5 Roman Reigns Is A Hero
The current situation with WWE and their alleged top babyface superstar Roman Reigns has reached a point where even non-wrestling fans are aware of it. Vince McMahon is a massive fan of The Guy, and the fact his audience uniformly boos their heads off when Reigns steps into the arena isn’t doing anything to change his mind. It has, however, inspired McMahon to act like an evil dictator controlling his public by way of a tiny little disclaimer on their tickets. More and more these days, fans are reporting their live reactions are being manipulated on Raw or SmackDown to make them appear happy when they were actually booing, or vice versa, usually by WWE cutting away to random moments earlier in the show. The most common reason for this editing is to make it look like people are cheering Roman Reigns, which as we all know, almost never actually happens.
4 This Crowd Is Having Fun, Maggle!
Were the issue of WWE lying to its fans about their feelings towards certain wrestlers entirely confined to Roman Reigns, there would still be a problem, but at least it could be manageable. When Reigns is on TV, viewers could switch the channel, and go back when they see something enjoyable. Until, that is, announcers JBL and Michael Cole starting giving running commentary on how the fans in attendance at WWE programming are apparently all a big bunch of liars trying to play games on viewers at home, or in JBL’s words, “They’re having fun, Maggle!” Were this expression literal, it would be great. Unfortunately, what JBL means is that the crowd are cheering or booing wrestlers they actually like or dislike—not following the script Vince McMahon expected them to. Instead of accepting this and trying new ideas, McMahon is now lying to his fans about themselves, and he’ll probably never manage to convince anyone of that.
3 WWE Doesn’t Hurt The Competition
One of the most infamous sentences to come out of Vince McMahon’s mouth is that his philosophy has always been to help himself and not hurt “the other guys,” meaning his competition. For an explanation of why this statement has come under fire, just ask Ted Turner or Eric Bischoff (WCW), Verne Gagne (AWA), Jim Crockett (NWA), Paul Heyman (ECW), Bill Watts (Mid-South Wrestling), or any other wrestling promoter that went out of business either directly or indirectly because of McMahon’s predatory practices. WWE has stolen stars from virtually every wrestling company to exist, at least concerning the ones big enough to get noticed. In fact, McMahon offered this dubious philosophy on one of many DVDs about why WCW went out of business, apparently unaware of the fact producing said DVD contradicted his statement.
2 DX Won The Monday Night Wars With A Tank
For the many ways WWE contributed to WCW going out of business, the reality is WCW did a whole lot wrong that destroyed them far more completely than WWE ever could. While WWE was creating massive stars like Steve Austin and The Rock, who in turn had the best matches of their lives, WCW was relying on wrestlers nearing retirement age who could barely move. There was also the corporate ineptitude this list already mentioned, which accomplished all of McMahon’s destructive goals for him. In fact, plenty of the things McMahon was doing to wage war on his rivals were absolutely pointless, most glaringly the DX Tank and their Nitro invasion that wasn’t. When Triple H and his cronies hopped aboard a military vehicle and drove to the arena Nitro was being filmed in…nothing happened whatsoever. They were denied entry, and no one cared. Yet, thanks to the power Triple H has today, that tank is front and center on more than one DVD about how WWE won the war.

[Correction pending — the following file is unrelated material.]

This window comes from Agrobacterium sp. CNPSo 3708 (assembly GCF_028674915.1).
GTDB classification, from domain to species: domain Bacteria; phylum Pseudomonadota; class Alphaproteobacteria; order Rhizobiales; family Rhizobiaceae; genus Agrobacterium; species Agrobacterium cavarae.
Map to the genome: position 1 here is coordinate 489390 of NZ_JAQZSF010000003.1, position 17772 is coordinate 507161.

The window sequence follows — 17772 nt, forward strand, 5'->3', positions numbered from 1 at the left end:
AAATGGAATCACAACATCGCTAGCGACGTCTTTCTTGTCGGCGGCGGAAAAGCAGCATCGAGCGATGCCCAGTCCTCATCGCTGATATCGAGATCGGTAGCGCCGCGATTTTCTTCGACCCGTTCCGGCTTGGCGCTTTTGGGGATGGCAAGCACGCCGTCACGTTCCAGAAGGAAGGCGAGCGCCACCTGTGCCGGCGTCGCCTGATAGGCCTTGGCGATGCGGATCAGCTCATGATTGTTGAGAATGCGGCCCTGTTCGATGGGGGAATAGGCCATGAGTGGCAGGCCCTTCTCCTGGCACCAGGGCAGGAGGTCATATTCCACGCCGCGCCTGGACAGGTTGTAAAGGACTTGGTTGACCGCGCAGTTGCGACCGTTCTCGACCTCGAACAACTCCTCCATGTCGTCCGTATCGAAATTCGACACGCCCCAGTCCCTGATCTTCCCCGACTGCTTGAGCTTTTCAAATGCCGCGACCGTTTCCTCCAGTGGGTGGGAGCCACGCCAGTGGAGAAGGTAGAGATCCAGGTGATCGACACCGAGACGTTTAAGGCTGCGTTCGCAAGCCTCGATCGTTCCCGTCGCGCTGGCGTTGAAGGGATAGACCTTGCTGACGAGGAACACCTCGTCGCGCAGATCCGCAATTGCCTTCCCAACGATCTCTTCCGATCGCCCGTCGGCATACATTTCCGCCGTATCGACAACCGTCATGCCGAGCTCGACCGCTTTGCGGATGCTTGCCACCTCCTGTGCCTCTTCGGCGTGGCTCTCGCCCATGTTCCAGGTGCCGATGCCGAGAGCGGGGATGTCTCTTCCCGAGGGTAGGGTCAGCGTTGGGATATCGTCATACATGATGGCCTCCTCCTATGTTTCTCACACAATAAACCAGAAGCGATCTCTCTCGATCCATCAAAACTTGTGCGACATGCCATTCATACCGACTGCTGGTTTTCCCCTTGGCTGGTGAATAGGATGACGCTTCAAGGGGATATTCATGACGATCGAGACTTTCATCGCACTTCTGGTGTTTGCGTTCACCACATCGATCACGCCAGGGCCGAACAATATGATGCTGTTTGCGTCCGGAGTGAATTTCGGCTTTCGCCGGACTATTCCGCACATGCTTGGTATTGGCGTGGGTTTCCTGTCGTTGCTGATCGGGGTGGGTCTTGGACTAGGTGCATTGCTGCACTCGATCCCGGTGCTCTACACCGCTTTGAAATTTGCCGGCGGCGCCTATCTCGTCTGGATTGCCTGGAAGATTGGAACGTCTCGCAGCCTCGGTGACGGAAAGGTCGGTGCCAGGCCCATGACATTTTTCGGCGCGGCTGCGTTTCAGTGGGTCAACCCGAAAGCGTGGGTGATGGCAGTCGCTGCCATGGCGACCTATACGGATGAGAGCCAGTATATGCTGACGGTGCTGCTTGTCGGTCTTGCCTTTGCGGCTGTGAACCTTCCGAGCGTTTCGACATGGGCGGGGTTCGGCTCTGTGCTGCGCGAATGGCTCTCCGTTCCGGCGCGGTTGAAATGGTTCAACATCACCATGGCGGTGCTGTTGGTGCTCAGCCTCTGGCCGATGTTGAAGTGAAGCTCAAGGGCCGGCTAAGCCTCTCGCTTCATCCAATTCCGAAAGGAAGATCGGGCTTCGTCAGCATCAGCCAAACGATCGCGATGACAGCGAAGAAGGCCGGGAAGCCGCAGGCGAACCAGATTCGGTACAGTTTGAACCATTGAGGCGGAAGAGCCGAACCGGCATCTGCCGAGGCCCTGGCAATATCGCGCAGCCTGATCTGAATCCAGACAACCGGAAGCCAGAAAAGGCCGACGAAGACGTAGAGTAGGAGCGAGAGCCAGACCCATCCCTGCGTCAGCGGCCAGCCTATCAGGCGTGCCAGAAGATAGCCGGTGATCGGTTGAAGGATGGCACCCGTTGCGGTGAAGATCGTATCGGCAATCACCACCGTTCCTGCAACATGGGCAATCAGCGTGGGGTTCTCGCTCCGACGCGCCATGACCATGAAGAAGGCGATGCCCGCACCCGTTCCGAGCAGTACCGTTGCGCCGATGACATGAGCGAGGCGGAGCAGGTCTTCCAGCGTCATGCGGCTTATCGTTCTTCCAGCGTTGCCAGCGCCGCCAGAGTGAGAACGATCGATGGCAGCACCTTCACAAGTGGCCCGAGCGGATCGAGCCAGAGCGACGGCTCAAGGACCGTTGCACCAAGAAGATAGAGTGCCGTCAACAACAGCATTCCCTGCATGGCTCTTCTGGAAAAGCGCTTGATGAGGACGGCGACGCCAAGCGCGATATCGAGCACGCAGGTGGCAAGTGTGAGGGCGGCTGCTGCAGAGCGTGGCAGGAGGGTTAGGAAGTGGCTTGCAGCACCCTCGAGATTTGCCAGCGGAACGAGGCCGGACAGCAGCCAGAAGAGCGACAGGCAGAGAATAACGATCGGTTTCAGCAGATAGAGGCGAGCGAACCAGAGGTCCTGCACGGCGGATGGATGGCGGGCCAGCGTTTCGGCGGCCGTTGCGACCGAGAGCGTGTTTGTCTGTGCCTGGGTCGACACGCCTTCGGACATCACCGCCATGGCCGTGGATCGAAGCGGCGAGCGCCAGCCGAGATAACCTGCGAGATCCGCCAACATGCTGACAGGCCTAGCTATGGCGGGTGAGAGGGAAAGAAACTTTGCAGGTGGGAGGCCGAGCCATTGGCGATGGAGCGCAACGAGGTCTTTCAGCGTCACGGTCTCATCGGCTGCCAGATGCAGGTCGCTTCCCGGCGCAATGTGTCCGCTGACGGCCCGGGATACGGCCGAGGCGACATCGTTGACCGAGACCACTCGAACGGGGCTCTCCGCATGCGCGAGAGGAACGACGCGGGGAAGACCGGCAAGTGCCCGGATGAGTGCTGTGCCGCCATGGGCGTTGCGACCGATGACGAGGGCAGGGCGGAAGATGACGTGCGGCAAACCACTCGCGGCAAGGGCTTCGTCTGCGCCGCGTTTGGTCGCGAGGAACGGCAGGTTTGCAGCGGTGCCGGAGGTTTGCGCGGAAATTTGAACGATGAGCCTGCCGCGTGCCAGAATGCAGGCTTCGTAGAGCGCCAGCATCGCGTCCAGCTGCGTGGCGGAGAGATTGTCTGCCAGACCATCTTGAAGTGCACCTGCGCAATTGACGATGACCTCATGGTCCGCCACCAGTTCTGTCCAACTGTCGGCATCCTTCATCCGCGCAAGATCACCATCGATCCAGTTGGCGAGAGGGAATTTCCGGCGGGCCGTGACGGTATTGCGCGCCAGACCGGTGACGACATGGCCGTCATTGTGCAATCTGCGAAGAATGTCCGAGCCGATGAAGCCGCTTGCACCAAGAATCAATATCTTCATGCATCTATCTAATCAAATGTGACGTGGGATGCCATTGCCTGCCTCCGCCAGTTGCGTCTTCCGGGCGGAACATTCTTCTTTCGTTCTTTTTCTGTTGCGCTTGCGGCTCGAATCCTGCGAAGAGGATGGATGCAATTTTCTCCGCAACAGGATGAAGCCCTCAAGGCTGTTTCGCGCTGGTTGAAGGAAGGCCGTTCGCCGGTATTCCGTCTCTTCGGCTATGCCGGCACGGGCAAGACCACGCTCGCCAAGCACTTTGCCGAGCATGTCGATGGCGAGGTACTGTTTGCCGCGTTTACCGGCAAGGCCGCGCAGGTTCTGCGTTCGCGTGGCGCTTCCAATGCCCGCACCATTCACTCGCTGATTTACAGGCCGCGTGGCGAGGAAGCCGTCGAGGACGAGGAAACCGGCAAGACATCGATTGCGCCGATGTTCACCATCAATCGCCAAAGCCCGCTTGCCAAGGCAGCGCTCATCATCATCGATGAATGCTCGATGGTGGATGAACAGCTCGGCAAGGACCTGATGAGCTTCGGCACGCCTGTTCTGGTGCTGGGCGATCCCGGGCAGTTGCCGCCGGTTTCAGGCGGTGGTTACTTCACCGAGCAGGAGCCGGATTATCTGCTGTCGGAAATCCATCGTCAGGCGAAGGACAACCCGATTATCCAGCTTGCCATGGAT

1 Before Vince McMahon, Wrestling Was Confined To Smokey Bars
Forget about WCW, the fans, any of the individual wrestlers, or any of the other many things WWE has lied about over the years due to Vince McMahon’s ego. The real biggest lie Vince McMahon has ever told was about Vince McMahon himself, and how he changed the world of ‘rasslin into what it is today all by himself. If WWE retrospectives are to be believed, prior to Hulkamania and WrestleMania, wrestling was a small local attraction a handful of rednecks might have enjoyed, but by and large was considered a carny joke. Thanks to McMahon, though, that silly little carnival sideshow turned into sports entertainment, and is now a billion dollar worldwide industry. Unlike most of McMahon’s lies, this one actually has a kernel of truth in that his father’s company did indeed go from a regional enterprise to an international one. That said, pro wrestling had been selling out arenas for decades before Vince was even born, and just about everyone who cared enough to find out also knew where to find it.